Why we celebrate

“The Declaration of rights is like all other human blessings alloyed with some inconvenience…But the good in this instance vastly outweighs the evil.” –  Thomas Jefferson

Today we celebrate Independence Day, the day we stood up to George III and said ‘Enough– we want to govern ourselves and live as an independent nation!’

Among the documents that announced our independence was The Constitution. Thirteen years later our founding fathers enumerated 10 basic rights shared by citizens, known as  The Bill of Rights. The First Amendment is probably the most famous (unless you belong to the NRA, then you’re more familiar with the Second Amendment) and it contains the basic tenets that make the United States of America what it is.

“Congress shall make no law respecting an establishment of religion, or prohibiting the free exercise thereof; or abridging the freedom of speech, or of the press; or the right of the people peaceably to assemble, and to petition the Government for a redress of grievances.”

Our founding fathers knew that to be the nation of their vision they had to create a country like no other. They knew that government control over ideas, worship, gatherings and the governed would simply replace the tyranny of the king with a different brand of tyranny.

They decided this new nation could not impose a state religion on its people or regulate the practice of religion. No more state church, as in England, and no persecution for belief systems out of the mainstream.

A nation free of tyranny needs to be open; where people can speak their minds, keep track of their government and even disagree with it. This would be a nation that values differences of opinion, values the press to be a set of eyes on the government and allows its citizens to gather together to share ideological and philosophical opinions with their leaders.

Free speech doesn’t mean people won’t be silenced by societal norms or economic losses, but it does stop the government from handing down edicts as to what can be said about them.

The press is a check on tyranny, so the work of the people is not done in darkness. While citizens should attend to the work of the government, the realities of living make that difficult. With a free press, free from constraints on what to report, people can know what is happening with their tax dollars. This freedom also extends to all methods of disseminating information – books, recordings, movies.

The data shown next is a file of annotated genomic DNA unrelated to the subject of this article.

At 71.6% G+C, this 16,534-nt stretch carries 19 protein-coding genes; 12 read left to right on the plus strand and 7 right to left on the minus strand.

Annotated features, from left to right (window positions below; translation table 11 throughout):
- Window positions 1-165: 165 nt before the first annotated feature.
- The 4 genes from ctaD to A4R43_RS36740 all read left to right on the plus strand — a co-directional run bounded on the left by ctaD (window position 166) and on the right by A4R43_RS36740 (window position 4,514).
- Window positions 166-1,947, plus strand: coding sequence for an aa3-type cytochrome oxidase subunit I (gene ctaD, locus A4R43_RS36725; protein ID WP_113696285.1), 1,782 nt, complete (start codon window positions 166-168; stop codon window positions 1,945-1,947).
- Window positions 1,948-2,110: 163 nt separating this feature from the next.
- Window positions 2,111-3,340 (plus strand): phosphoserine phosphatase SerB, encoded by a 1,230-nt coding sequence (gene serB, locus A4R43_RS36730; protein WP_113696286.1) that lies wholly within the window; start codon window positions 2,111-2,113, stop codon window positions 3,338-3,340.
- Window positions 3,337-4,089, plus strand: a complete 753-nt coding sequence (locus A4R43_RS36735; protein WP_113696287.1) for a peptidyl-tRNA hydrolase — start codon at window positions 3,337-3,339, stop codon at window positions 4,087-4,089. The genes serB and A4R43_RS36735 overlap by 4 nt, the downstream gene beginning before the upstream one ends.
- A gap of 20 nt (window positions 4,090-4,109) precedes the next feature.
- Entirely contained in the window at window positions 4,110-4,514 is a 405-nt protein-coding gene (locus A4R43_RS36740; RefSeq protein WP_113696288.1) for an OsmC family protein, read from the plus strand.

After suffering under the occupation of the king’s army which restricted gatherings, the founding fathers ensured the peaceable assembly of the people. This assembly allowed the people to gather to express opinions about their government and has led to some of the biggest changes in our nation – the abolitionists, the suffragettes who ushered in a woman’s right to vote and the civil rights marches of the 1950s and 60s, culminating with Dr. Martin Luther King Jr.’s “I Have a Dream” speech.

And this new nation would need to have a process where the citizens could challenge and direct the officials they put in place to govern them. This right to petition allows citizens to directly challenge or influence politicians through non-violent means.

Yes, that is correct, the founding fathers established the profession of the lobbyist!

Without these rights, our nation would be repressed, its government shrouded in secrecy and running loose on the will of the elected. Instead, we can voice our opinions, join with others to express those opinions, obtain information about our government, lobby our government to change its practices and worship or not worship who or what we want.

Without these rights our nation would resemble Iran, where free speech and assembly is allowed until the Mullahs tire of it; or China, where religious groups are regularly suppressed and tortured; or Cuba, where the press regurgitates what is provided to them by the ruling party.

Some will say the First Amendment has been eroded over the years as certain words are deemed unacceptable, viewpoints are vilified, press outlets closed, assemblies stopped and religious practices brought before the courts. These complaints are true, but none have been caused by government decree.

Instead, societal changes have caused words and ideas to fall out of favor, economic and technological realities have forced the closure of newspapers and magazines and the belief of some that freedom from religion means no signs of any religion are allowed have led to restrictions.

It is only when the government legislates these things across the board that the real infringement on our first amendment rights will be complete.

Until then, we must be vigilant in the defense of our rights and the rights of our neighbors. To remain vigilant we must know what are rights are

To find out more about your First Amendment  click here.


One thought on “Why we celebrate

Leave a Reply

Fill in your details below or click an icon to log in:

WordPress.com Logo

You are commenting using your WordPress.com account. Log Out /  Change )

Google+ photo

You are commenting using your Google+ account. Log Out /  Change )

Twitter picture

You are commenting using your Twitter account. Log Out /  Change )

Facebook photo

You are commenting using your Facebook account. Log Out /  Change )


Connecting to %s